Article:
The British Columbia government is introducing significant changes to improve the working conditions of gig workers in the ride-hailing and food-delivery sectors.
Under the new plan, these workers will have a minimum wage that’s 120% of the regular minimum wage. Right now, the minimum wage in British Columbia is $16.75/hour. After the new rules kick in, gig workers will be guaranteed a minimum of $20.1/hour.
This includes people working for Uber Eats, Instacart, SkipTheDishes, and similar businesses. It also covers drivers for Lyft, Coastal Rides, Whistle, and Uber.
It’s important to note that tips are not counted in this minimum wage, and there are more new rules besides just the pay increase.
The changes will happen once the government passes the laws and puts the new rules in place.
New Minimum Wage for Gig Workers
The new rules will be added to the Employment Standards Act (ESA) and the Workers Compensation Act (WCA). Here’s a breakdown of the proposed rules:
- Minimum Wage Increase: The new regulations set a minimum wage for gig workers at 120% of the current provincial minimum wage, amounting to $20.10 per hour.
- Calculation Basis: This minimum wage applies to “engaged time,” which starts when a worker accepts a task and ends upon its completion.
- Exclusion of Wait Time: Time spent waiting between tasks is not considered in this calculation, explaining the 20% premium on the general minimum wage.
Additional Wage Protections
- Tips and Earnings: Tips are separate and not included in the minimum wage calculations. Additionally, if earnings become short of the minimum wage threshold in a pay period, companies must compensate for the difference.
- Protection of Tips: Platforms are prohibited from withholding or deducting tips from workers. The new regulations say that companies can’t take or keep any tips from the workers.
Expanding Worker Rights and Protections
An additional criterion will be set to cover costs incurred by workers using personal vehicles for work. The Ministry of Labour will talk to workers and companies to figure out what’s fair.
Companies will have to show workers how much they’ll earn for a task. They also need to give workers a statement every month showing they got paid right.
Companies must tell workers where they’ll pick up and drop off orders. Workers will know all pickup and delivery locations beforehand, helping in assessing the desirability and safety of tasks.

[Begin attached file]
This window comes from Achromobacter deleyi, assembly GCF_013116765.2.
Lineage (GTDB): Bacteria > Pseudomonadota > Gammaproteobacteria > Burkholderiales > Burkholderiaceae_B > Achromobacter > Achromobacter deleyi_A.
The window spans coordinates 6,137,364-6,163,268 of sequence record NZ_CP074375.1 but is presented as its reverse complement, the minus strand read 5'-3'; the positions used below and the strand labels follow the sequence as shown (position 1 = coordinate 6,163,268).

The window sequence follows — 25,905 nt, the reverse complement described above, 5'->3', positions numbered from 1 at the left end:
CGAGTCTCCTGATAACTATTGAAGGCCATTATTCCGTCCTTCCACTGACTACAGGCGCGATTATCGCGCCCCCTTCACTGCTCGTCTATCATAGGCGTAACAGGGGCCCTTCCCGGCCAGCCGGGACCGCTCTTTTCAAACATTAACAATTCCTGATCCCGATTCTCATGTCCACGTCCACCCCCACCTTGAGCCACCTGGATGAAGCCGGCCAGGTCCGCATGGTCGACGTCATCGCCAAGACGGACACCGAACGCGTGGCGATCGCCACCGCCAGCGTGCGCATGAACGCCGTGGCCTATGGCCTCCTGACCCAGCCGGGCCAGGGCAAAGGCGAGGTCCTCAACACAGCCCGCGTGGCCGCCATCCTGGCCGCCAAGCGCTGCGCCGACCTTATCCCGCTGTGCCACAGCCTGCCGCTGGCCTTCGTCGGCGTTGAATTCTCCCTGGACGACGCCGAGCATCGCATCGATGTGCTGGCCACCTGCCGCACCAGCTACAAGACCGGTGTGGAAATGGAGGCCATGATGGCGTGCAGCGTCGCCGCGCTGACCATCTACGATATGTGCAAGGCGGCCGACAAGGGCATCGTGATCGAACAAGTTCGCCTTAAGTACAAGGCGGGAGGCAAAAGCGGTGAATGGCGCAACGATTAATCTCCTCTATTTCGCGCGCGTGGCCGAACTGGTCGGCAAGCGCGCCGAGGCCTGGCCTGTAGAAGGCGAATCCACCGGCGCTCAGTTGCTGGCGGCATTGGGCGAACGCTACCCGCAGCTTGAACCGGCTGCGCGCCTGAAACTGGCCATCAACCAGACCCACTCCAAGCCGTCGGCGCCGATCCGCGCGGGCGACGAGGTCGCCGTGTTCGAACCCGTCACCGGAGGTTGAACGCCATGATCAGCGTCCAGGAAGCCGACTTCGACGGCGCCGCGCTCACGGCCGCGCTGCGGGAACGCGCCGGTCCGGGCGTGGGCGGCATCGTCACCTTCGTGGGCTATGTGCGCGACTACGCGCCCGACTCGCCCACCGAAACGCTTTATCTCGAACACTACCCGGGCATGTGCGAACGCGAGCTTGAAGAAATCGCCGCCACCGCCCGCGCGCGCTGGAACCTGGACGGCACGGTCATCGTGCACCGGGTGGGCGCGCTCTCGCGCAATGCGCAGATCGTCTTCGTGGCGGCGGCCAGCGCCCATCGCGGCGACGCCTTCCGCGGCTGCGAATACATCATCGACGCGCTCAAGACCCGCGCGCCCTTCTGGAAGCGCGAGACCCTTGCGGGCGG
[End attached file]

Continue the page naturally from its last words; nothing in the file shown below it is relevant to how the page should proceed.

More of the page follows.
Suspensions and Firings:
Platforms must provide written notice and justification for suspensions or account terminations, along with a review process. Workers can appeal the decision, and the company has to explain its final decision.
Workers’ Compensation Coverage:
The expansion of WorkSafeBC coverage to include gig workers ensures compensation for work-related injuries. Companies must provide workers’ compensation coverage for ride-hailing and food-delivery workers.
If a worker gets hurt on the job, they’ll get compensation and help to get back to work.
New standards within the Employment Standards Act (ESA) will be tailored to preserve worker flexibility and address their primary concerns. These new regulations will apply to everyone in the business, whether they’re employees or independent contractors.
For now, some parts of the law won’t apply to this industry, but the government will continue to monitor areas such as working hours, statutory holidays, paid leave, and annual vacations.
The Scope of the Gig Economy in B.C.
Approximately 11,000 ride-hailing drivers and 27,000 food delivery workers operate in British Columbia.
There are 21 ride-hailing companies, including big ones like Uber and Lyft, and 7 food-delivery services, including Uber Eats and SkipTheDishes.
People are ordering food through apps a lot, with 32% of BC residents getting meals delivered every two weeks.
Addressing Worker Concerns and Enhancing Industry Stability
The government wants to make sure these jobs are fair and stable as the industry grows.
Workers like the flexibility, but they worry about not making enough money, getting fired without notice, and not having coverage if they get hurt at work.
After talking to workers, companies, and the public, the government came up with these solutions to address these concerns.